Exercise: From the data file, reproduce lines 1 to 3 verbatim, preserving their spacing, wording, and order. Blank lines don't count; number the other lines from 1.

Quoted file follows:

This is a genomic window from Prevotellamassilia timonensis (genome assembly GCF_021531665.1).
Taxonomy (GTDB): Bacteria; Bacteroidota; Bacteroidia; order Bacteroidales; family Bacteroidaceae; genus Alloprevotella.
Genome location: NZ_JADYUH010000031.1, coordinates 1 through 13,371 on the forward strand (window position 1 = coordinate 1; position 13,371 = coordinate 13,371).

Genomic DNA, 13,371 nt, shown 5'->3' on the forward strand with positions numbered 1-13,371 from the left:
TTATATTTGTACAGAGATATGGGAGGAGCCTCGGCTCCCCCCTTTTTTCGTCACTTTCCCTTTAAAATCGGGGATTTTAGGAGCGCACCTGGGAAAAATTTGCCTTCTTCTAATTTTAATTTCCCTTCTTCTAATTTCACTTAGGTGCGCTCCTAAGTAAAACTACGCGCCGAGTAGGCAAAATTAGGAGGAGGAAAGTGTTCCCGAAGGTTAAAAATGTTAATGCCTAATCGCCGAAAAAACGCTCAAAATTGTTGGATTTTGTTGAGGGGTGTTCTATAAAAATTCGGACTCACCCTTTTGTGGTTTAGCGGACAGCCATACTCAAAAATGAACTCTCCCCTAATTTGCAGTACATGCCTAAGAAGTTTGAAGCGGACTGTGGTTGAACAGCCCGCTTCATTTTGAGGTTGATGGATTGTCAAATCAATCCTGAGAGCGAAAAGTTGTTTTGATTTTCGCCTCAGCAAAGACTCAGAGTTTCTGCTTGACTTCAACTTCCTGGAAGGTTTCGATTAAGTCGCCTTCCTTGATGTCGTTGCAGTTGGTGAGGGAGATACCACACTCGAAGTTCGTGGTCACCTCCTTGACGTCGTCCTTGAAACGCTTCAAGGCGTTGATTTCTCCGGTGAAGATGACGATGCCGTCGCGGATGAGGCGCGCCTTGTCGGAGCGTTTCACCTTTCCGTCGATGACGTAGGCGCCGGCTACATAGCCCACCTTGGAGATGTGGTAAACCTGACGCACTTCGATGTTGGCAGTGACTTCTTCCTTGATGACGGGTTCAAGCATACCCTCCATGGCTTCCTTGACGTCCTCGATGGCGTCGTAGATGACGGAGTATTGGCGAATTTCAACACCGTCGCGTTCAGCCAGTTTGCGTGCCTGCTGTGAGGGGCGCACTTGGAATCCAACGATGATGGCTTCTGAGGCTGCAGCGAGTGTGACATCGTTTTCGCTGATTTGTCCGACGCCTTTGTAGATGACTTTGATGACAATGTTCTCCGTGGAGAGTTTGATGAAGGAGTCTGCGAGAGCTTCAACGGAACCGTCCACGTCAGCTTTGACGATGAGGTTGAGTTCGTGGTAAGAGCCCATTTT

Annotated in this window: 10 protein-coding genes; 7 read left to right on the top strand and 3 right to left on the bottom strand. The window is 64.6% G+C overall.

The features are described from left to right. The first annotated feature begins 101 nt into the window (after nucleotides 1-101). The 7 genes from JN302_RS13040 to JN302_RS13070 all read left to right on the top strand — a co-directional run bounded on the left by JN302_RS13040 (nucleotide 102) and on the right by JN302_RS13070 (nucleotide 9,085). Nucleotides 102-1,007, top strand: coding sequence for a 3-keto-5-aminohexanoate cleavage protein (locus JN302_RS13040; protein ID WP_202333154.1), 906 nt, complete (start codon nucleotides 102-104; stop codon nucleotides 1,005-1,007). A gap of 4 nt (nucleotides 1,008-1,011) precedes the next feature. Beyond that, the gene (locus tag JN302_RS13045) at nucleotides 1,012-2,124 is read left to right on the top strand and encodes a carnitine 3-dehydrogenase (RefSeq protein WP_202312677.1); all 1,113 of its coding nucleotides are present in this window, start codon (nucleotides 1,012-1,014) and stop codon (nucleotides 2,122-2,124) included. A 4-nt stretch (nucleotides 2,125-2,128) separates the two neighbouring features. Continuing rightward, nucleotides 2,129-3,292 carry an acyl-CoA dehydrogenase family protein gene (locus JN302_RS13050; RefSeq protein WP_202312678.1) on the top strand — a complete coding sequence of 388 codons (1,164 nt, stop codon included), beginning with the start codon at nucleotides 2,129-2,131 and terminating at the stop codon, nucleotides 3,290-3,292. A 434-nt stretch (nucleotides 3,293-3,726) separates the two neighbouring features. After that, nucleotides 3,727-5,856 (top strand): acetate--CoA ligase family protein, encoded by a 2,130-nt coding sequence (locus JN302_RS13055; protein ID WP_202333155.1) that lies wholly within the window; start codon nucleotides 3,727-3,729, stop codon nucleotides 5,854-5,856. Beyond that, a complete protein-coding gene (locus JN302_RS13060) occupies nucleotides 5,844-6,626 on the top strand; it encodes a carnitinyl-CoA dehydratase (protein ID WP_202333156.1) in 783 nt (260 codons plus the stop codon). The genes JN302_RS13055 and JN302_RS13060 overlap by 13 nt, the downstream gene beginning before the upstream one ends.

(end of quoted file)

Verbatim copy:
This is a genomic window from Prevotellamassilia timonensis (genome assembly GCF_021531665.1).
Taxonomy (GTDB): Bacteria; Bacteroidota; Bacteroidia; order Bacteroidales; family Bacteroidaceae; genus Alloprevotella.
Genome location: NZ_JADYUH010000031.1, coordinates 1 through 13,371 on the forward strand (window position 1 = coordinate 1; position 13,371 = coordinate 13,371).